As a tattoo artist, your work is a lifetime calling card that when well conceived and executed can bring you accolades, recognition and most importantly, more business. While some would argue that having a particularly recognizable style is what separates the all stars of the tattoo world from the working stiffs, the reality is that the stylized visions of a specific artist belong to only the artist, not the public at large. Thatís not to say that every artist should be out to please everyone, simply that being able to reproduce accurately is as integral a part of being a successful tattoo artist as any level of creativity. After all, the customer will ultimately decide what he or she wants to live with and it is your job to make it happen. Being able to deliver with the gun isnít where the responsibility ends, however.
No matter how skilled the artist or how striking the design, a tattoo that is devoid of aftercare wonít be a pleasing sight for long. For those who want clients to be satisfied with their work, below are some tips on improving the aftercare process.
Tip #1. First, ask questions.
All too often, artists take it for granted that the client will volunteer information about their knowledge of tattoos and many times erroneously assume that they know more than they do. Clients getting their first tattoo or those who havenít been tattooed in a long time likely need to have the importance of aftercare stressed to them prior to the work being done. Unless a client is a regular, tip #2 should be mandatory.
Tip #2. Stress the importance of aftercare.
Most people will take aftercare more seriously if the artist working on them makes a point of stressing the importance of it. Of course, you canít follow them home, but you can make it clear that aftercare is essential if they want the tattoo to stay vivid and avoid the loss of color. Artists should also make sure their clients understand the importance of aftercare from a health perspective as well.
Tip #3. Give written instructions.
This shouldnít even need to be mentioned, but believe it or not, there are still some shops and artists out there who donít offer an aftercare sheet with detailed instructions and contact numbers in case of an emergency. Not only are you opening yourself and your business up to liability (and no, that waiver they signed may not exclude you from it), you are failing to provide aftercare instruction in a format they can refer to later. Aftercare isnít the most complicated thing in the world, but it still deserves written instruction.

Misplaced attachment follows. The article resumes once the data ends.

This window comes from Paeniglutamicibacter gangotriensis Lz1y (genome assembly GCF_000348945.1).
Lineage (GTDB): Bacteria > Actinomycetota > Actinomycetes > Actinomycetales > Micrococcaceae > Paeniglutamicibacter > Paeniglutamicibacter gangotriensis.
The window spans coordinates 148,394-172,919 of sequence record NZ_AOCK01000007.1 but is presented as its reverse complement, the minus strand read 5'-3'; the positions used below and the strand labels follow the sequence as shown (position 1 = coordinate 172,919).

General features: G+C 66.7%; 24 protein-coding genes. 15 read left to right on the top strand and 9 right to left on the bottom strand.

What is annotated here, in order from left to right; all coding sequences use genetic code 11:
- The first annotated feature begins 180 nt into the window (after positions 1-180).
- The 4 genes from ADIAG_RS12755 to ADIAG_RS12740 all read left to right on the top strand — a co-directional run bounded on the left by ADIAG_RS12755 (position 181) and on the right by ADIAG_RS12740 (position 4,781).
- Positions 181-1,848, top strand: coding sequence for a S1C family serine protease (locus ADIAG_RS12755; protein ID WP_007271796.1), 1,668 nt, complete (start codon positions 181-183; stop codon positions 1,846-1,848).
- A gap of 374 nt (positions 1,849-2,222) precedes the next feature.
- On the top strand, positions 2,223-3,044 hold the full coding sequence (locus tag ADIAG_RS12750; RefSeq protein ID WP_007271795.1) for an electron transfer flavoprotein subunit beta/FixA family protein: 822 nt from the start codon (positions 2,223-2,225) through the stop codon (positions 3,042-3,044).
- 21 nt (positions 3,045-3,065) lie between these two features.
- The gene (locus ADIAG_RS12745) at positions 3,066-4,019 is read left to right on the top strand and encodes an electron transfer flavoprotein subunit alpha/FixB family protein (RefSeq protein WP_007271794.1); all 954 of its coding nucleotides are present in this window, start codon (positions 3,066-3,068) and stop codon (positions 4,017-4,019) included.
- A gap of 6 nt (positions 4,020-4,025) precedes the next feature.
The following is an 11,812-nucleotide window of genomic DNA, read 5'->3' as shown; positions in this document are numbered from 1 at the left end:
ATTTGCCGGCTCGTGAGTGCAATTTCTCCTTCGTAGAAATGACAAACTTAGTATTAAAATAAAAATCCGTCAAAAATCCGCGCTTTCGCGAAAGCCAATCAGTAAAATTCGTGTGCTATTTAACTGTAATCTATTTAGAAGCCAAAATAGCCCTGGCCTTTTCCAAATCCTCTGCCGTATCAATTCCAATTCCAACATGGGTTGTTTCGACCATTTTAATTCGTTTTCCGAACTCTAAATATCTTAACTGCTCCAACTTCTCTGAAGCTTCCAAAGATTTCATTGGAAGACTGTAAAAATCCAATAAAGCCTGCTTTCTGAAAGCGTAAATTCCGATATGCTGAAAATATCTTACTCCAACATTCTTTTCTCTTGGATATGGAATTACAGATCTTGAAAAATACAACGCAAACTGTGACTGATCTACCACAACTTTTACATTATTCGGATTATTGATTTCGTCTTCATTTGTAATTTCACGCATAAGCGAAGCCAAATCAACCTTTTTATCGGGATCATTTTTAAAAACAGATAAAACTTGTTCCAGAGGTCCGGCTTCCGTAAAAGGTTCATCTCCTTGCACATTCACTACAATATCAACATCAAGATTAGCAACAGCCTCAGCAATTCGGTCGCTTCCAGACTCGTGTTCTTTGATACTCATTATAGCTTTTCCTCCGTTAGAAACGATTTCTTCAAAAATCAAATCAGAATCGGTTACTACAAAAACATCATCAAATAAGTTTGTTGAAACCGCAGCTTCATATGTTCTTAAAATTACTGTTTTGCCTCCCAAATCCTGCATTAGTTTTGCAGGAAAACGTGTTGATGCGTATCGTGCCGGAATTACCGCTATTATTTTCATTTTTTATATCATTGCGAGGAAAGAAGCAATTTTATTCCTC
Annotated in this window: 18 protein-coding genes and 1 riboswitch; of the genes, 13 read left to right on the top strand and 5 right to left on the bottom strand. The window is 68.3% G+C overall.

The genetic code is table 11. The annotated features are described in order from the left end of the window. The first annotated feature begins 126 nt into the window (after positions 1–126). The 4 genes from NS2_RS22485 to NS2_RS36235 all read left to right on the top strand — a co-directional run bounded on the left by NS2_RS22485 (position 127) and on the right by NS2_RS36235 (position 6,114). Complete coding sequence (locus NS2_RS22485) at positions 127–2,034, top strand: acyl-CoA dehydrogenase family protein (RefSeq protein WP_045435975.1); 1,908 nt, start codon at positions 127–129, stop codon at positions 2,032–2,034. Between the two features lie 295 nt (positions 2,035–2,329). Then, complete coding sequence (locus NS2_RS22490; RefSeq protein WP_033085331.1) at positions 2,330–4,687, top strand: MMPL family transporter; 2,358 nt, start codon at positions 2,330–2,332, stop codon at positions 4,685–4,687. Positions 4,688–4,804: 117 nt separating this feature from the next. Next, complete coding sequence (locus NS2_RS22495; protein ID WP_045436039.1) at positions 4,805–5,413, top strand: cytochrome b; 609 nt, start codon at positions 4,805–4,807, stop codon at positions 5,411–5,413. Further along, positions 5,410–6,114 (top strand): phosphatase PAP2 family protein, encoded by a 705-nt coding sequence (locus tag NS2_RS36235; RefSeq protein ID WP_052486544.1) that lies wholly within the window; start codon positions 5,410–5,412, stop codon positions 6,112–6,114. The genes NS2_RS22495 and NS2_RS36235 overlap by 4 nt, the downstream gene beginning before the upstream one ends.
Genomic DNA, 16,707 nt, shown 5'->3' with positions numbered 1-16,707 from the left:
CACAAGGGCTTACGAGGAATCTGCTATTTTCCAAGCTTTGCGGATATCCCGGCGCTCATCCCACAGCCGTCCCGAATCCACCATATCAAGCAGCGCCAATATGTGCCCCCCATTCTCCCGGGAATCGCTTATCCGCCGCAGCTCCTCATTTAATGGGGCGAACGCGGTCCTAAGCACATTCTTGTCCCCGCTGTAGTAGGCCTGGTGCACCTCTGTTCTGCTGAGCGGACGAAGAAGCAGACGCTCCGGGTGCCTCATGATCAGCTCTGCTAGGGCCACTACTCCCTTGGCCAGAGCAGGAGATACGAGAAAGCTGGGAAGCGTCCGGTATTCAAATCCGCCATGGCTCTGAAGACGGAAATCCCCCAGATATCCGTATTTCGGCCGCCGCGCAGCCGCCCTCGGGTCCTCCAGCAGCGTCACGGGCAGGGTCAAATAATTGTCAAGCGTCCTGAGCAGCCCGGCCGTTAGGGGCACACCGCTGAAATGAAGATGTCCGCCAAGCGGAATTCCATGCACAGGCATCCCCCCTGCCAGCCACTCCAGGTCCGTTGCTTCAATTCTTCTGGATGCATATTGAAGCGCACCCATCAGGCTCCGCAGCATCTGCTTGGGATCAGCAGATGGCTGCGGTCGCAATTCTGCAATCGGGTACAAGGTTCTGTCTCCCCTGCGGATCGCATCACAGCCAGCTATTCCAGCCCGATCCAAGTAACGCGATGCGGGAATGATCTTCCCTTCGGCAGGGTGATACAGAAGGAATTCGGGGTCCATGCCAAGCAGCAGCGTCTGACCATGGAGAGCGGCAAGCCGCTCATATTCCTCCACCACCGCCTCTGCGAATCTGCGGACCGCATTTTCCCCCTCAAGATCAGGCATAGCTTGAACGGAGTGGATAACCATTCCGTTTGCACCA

Tip #4. Provide options on aftercare products or sell them yourself.
It seems every artist on the planet has a preferred ointment or lotion and many insist that their customers use only what they recommend. The problem with this approach is twofold. First, there are multiple products that offer effective aftercare and second, not all products are available to everyone. If there are specific products or ingredients you feel should be avoided, state it clearly. Likewise, offer alternatives for when your clients are unable to locate your first recommendation, or offer them at your business and keep them in stock. The rational is simple. If you only give customers one choice and they canít find it, which happens often, they are still better off with your second choice than listening to a drug store clerk or friend who was last tattooed in 1983.
Tip #5. Offer a follow up visit.
Most artists will tell a client that if they have any problems, they can call or come in. Unfortunately, few actually suggest that their clients come in after a few days (post ointment) so that they can check the tattoo over. With some clients who are from out of town or live far away, itís inconvenient or impossible. Otherís, however, can benefit from an expertís eye. Visits such as these donít need to be scheduled, nor should they take more than a minute or two. Setting aside an hour a week to allow clients to come back in to be checked out can be accomplished while cleaning or restocking, and more importantly, lets your clients know that you are proud enough of your work to want to make sure they are caring for it properly.
Article Source: http://www.abcarticledirectory.com
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